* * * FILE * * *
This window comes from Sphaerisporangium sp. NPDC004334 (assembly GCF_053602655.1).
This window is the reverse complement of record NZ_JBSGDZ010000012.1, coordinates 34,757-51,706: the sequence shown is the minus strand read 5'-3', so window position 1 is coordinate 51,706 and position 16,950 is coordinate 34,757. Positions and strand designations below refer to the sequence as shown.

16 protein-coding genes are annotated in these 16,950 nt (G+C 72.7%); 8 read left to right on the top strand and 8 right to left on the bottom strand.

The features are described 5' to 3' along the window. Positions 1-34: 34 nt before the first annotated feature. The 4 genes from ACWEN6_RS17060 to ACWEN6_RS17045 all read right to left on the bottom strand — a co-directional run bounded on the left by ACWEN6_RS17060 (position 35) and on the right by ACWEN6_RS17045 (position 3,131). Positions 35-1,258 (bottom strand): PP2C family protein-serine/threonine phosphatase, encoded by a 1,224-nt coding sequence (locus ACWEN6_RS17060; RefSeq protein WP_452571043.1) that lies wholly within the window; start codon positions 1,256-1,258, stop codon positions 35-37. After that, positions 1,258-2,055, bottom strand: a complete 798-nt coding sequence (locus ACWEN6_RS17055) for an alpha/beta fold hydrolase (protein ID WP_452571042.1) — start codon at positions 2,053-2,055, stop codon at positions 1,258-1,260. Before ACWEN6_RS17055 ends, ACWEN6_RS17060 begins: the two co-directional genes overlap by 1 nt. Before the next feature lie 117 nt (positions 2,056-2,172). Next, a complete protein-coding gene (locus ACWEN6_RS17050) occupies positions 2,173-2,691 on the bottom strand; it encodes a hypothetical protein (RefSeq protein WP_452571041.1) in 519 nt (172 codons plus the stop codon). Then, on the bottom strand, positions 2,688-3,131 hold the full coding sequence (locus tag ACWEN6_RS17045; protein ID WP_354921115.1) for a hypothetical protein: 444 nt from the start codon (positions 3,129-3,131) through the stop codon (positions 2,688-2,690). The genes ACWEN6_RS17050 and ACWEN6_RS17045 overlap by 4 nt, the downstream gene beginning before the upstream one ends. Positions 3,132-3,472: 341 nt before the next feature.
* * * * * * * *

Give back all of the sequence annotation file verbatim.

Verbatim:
This window comes from Sphaerisporangium sp. NPDC004334 (assembly GCF_053602655.1).
This window is the reverse complement of record NZ_JBSGDZ010000012.1, coordinates 34,757-51,706: the sequence shown is the minus strand read 5'-3', so window position 1 is coordinate 51,706 and position 16,950 is coordinate 34,757. Positions and strand designations below refer to the sequence as shown.

16 protein-coding genes are annotated in these 16,950 nt (G+C 72.7%); 8 read left to right on the top strand and 8 right to left on the bottom strand.

The features are described 5' to 3' along the window. Positions 1-34: 34 nt before the first annotated feature. The 4 genes from ACWEN6_RS17060 to ACWEN6_RS17045 all read right to left on the bottom strand — a co-directional run bounded on the left by ACWEN6_RS17060 (position 35) and on the right by ACWEN6_RS17045 (position 3,131). Positions 35-1,258 (bottom strand): PP2C family protein-serine/threonine phosphatase, encoded by a 1,224-nt coding sequence (locus ACWEN6_RS17060; RefSeq protein WP_452571043.1) that lies wholly within the window; start codon positions 1,256-1,258, stop codon positions 35-37. After that, positions 1,258-2,055, bottom strand: a complete 798-nt coding sequence (locus ACWEN6_RS17055) for an alpha/beta fold hydrolase (protein ID WP_452571042.1) — start codon at positions 2,053-2,055, stop codon at positions 1,258-1,260. Before ACWEN6_RS17055 ends, ACWEN6_RS17060 begins: the two co-directional genes overlap by 1 nt. Before the next feature lie 117 nt (positions 2,056-2,172). Next, a complete protein-coding gene (locus ACWEN6_RS17050) occupies positions 2,173-2,691 on the bottom strand; it encodes a hypothetical protein (RefSeq protein WP_452571041.1) in 519 nt (172 codons plus the stop codon). Then, on the bottom strand, positions 2,688-3,131 hold the full coding sequence (locus tag ACWEN6_RS17045; protein ID WP_354921115.1) for a hypothetical protein: 444 nt from the start codon (positions 3,129-3,131) through the stop codon (positions 2,688-2,690). The genes ACWEN6_RS17050 and ACWEN6_RS17045 overlap by 4 nt, the downstream gene beginning before the upstream one ends. Positions 3,132-3,472: 341 nt before the next feature.